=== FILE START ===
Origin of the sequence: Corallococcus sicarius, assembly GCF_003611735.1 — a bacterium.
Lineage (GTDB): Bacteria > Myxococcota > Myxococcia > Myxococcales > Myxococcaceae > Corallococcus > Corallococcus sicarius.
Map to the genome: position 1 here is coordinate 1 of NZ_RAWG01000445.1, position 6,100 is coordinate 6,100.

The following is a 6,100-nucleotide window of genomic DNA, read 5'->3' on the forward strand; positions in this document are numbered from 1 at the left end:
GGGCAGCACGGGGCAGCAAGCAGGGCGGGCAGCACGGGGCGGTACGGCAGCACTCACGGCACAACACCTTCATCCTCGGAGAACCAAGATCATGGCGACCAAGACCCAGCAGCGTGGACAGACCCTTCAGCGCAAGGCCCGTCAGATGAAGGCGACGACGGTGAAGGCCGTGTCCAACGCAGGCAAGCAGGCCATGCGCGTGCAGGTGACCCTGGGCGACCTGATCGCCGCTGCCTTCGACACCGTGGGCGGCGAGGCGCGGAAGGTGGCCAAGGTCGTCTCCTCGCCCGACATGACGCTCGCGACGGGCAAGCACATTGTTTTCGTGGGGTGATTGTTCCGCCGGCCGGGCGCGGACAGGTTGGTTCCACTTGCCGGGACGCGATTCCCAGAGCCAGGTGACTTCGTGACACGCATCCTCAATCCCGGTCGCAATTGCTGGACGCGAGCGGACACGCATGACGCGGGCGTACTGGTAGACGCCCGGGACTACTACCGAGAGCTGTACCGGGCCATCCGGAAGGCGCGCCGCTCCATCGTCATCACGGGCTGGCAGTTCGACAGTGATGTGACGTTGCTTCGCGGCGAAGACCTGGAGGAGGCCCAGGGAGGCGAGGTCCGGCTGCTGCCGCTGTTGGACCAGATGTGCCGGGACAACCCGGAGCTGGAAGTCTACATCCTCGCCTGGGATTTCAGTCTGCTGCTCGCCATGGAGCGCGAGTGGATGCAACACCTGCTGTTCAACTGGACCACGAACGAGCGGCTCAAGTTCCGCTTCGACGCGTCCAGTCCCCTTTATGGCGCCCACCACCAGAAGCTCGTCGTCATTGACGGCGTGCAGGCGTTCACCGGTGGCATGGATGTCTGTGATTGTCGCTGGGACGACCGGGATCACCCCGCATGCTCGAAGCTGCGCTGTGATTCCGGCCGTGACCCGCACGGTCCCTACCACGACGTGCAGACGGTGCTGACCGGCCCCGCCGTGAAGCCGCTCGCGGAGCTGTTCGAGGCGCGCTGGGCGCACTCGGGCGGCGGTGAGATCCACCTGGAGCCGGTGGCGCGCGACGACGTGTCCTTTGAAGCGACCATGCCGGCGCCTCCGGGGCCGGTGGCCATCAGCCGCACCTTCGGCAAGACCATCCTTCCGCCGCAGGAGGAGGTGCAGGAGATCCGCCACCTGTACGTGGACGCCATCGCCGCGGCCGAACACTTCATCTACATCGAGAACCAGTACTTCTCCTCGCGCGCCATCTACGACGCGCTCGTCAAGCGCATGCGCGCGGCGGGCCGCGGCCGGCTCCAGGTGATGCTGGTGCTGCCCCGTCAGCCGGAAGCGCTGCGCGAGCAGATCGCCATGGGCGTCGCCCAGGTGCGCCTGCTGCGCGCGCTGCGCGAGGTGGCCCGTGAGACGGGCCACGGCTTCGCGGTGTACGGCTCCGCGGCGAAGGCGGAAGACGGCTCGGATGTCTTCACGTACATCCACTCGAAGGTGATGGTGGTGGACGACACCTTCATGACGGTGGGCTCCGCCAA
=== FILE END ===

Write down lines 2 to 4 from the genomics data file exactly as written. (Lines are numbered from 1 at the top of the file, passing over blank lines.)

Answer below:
Lineage (GTDB): Bacteria > Myxococcota > Myxococcia > Myxococcales > Myxococcaceae > Corallococcus > Corallococcus sicarius.
Map to the genome: position 1 here is coordinate 1 of NZ_RAWG01000445.1, position 6,100 is coordinate 6,100.

The following is a 6,100-nucleotide window of genomic DNA, read 5'->3' on the forward strand; positions in this document are numbered from 1 at the left end: